Before you throw this awful book to the ground and run as far away from it as possible, you should probably know why. This book is the only one which describes every last detail of the Baudelaire children’s miserable stay at Heimlich Hospital, which makes it one of the most dreadful books in the world.
There are man pleasant things to read about, but this book contains none of them. Within its pages are such burdensome details as a suspicious shopkeeper, unnecessary surgery, an intercom system, anesthesia, heart-shaped balloons, and some very startling news about a fire. Clearly you do not want to read about such things.
I have sworn to research this story, and to write it down as best I can, so I should know that this book is best left on the ground, where you undoubtedly found it.
With all due respect,
And the exciting times continue for those Baudelaire children (after all these reviews I still can’t spell their name without checking). So book number eight is a bit milder than the others in terms of action, this focus more on the suspense side of discovering about VFD and what these mysteries and connections mean.
In The Hostile Hospital the children pick up from their last journey as they left the Vile Village. They hitch a ride with a group of highly cheerful, singing troupe that goes around cheering up sick patients in hospitals. It is all very sweet in theory but Snicket’s take on this is that they ignore what actually needs to be done and just hands over the cheery balloon. Of course the doctors should be doing that anyway so we don’t dislike these singers for abandoning the patients, it isn’t technically their job.
The children do not have a guardian in this book, they fend for themselves and try to hideout away from the ever searching police force, still convinced of their criminal nature. When left to their own devices Violet, Klaus and Sunny are very clever and they are logical and reasoned people, somehow the adults are the oblivious and daft bunch. Olaf makes his usual appearance and there is actually a bit of suspense created in this hospital. There is even a great cliffhanger that essentially insists you dive into the next book.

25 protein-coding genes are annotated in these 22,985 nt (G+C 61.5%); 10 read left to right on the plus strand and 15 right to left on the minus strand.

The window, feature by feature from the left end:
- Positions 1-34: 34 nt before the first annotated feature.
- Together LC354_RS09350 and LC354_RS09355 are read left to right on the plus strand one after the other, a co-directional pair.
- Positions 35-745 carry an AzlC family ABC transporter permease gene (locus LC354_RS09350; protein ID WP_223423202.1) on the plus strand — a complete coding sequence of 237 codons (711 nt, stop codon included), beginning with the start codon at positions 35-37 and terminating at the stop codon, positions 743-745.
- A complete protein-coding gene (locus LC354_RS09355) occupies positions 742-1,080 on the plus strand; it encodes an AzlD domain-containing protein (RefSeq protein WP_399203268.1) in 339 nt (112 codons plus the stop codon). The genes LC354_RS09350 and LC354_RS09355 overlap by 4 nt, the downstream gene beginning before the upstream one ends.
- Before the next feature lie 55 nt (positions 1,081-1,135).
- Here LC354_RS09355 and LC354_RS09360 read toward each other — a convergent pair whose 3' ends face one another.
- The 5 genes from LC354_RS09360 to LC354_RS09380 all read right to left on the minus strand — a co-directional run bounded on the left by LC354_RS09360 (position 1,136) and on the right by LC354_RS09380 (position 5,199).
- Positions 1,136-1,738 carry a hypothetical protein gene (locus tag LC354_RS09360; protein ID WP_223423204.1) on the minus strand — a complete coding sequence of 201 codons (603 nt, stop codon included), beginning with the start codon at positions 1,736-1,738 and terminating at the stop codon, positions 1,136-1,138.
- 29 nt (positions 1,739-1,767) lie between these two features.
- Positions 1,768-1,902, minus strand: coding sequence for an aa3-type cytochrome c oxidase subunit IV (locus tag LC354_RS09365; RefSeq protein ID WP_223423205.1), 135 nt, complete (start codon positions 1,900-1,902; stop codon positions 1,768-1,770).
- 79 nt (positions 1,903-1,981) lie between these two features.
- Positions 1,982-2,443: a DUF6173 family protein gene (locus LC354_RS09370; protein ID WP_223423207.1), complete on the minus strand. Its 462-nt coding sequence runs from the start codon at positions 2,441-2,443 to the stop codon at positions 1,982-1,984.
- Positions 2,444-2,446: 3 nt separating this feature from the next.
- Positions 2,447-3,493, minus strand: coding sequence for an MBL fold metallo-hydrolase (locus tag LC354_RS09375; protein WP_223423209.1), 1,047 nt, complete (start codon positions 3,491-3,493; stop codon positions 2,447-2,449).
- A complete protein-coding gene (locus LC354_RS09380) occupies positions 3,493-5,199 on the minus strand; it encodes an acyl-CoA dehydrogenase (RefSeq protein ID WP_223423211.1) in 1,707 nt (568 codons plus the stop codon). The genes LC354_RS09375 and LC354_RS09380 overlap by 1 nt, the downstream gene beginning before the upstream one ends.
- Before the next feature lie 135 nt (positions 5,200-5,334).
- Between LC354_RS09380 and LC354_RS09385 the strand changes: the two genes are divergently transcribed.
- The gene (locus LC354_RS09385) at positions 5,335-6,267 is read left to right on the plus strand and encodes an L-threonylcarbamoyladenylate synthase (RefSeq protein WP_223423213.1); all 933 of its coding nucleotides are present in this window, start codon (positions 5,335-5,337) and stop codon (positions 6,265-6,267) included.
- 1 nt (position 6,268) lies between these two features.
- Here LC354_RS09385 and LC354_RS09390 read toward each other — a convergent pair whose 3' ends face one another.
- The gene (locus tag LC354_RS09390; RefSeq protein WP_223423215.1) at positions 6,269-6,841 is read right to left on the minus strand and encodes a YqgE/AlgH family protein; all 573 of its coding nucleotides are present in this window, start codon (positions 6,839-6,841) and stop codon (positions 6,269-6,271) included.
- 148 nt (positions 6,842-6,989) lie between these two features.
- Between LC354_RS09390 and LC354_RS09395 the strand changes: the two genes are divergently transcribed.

The final star is withheld for the (granted lessening) explanations of words. I only remember a dozen or so and they did not stick out nearly as much. Also your level of acceptance needs to be terribly high in this series to believe the things that happen, there are understandable things but occasionally, in this book especially, it is just ludicrous, but the characters actually make comment on this this time round, they themselves cannot believe some of the things. I think that helps you accept, if the characters are stunned by what happens then you can accept it better than if no one notices the unrealistic things.
After a slow first few books Snicket is definitely getting the ball rolling towards the final conclusion. By starting the suspense as early as he did (well, by early I mean book five) he ensures that the hints and clues can build over time rather than be rushed through. It is a wise tactic, and compensation I think for the tedious tendency of the beginning books.